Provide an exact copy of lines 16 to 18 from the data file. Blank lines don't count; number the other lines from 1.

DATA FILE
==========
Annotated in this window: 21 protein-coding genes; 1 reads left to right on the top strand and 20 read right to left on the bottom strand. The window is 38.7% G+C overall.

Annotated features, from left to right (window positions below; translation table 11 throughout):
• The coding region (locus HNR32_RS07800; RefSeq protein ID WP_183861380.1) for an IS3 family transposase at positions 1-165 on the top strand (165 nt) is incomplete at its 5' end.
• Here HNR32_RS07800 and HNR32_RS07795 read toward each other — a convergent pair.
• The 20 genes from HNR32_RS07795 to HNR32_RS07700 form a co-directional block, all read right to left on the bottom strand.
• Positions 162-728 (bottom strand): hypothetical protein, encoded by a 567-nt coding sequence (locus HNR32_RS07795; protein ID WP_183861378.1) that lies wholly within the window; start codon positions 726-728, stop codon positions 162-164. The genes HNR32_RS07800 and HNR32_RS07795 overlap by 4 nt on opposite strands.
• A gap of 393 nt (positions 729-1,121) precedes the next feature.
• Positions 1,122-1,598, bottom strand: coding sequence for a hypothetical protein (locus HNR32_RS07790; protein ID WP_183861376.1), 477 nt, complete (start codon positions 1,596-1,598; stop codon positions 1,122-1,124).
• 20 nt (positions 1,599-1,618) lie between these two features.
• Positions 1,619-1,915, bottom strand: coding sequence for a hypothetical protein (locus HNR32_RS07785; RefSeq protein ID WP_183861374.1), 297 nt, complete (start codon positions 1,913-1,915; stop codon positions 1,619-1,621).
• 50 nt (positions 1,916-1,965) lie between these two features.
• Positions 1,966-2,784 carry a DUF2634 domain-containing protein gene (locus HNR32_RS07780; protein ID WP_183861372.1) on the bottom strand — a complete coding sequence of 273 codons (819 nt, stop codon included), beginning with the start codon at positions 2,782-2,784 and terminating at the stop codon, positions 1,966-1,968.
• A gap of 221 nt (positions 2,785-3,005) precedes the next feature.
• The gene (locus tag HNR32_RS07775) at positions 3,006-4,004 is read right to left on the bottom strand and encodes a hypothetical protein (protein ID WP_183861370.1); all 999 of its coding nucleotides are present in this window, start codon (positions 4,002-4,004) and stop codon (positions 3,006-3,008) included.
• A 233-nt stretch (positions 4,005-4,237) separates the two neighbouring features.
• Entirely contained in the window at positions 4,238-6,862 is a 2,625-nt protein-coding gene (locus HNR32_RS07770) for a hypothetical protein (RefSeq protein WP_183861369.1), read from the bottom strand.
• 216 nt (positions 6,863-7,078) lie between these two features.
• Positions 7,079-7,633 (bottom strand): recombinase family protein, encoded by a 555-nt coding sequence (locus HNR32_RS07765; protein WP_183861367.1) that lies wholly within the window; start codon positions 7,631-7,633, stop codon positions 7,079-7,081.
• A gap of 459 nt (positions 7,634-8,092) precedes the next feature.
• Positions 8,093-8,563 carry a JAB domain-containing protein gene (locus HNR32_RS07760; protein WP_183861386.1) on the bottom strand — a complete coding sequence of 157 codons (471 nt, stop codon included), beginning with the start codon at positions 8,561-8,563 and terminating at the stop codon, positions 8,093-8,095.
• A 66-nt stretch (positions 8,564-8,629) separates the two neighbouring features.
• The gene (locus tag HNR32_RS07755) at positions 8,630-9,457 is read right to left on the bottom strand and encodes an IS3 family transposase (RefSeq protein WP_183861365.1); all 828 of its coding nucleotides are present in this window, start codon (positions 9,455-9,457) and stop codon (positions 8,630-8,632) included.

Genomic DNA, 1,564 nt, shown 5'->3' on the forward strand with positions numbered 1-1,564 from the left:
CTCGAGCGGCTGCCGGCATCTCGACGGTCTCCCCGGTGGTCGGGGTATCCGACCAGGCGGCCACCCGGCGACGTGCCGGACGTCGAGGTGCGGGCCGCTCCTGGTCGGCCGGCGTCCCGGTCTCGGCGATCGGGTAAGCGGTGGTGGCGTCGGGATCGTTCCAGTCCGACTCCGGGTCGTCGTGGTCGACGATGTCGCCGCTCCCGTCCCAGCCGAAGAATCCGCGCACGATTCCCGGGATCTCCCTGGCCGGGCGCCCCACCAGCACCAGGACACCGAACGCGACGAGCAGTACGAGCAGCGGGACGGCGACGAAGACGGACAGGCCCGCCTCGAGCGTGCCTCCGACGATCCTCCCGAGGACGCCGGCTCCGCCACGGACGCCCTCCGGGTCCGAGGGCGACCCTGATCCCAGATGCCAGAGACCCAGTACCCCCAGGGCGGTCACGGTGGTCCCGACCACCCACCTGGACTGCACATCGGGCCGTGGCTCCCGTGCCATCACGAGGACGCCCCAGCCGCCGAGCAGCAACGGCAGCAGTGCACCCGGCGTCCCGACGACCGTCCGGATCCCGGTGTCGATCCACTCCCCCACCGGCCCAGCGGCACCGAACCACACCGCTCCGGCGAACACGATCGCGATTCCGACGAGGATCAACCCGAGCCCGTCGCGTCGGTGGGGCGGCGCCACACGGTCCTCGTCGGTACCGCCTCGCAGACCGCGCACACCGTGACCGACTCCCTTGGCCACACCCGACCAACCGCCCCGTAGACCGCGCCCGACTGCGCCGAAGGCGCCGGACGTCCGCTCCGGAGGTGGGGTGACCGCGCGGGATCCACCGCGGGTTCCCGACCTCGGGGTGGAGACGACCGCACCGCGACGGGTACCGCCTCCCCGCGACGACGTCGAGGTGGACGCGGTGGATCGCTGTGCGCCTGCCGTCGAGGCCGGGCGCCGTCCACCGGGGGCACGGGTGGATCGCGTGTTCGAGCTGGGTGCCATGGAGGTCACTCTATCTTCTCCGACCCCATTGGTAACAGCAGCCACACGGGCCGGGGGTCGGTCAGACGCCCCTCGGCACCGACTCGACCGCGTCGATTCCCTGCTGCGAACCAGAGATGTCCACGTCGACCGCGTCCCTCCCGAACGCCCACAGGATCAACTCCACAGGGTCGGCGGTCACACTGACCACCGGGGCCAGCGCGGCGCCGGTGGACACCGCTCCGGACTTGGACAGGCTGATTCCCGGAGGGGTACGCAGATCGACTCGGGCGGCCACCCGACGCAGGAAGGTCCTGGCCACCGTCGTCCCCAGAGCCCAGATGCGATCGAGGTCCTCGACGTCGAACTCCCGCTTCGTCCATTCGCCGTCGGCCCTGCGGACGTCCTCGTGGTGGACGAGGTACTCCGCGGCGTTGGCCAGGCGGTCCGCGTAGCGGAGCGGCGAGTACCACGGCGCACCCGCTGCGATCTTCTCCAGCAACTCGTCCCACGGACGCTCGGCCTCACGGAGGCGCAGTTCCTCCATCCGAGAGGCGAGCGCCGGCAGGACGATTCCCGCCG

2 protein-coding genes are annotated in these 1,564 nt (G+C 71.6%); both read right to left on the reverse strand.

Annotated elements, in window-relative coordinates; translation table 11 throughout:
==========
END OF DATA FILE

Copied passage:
• Entirely contained in the window at positions 4,238-6,862 is a 2,625-nt protein-coding gene (locus HNR32_RS07770) for a hypothetical protein (RefSeq protein WP_183861369.1), read from the bottom strand.
• 216 nt (positions 6,863-7,078) lie between these two features.
• Positions 7,079-7,633 (bottom strand): recombinase family protein, encoded by a 555-nt coding sequence (locus HNR32_RS07765; protein WP_183861367.1) that lies wholly within the window; start codon positions 7,631-7,633, stop codon positions 7,079-7,081.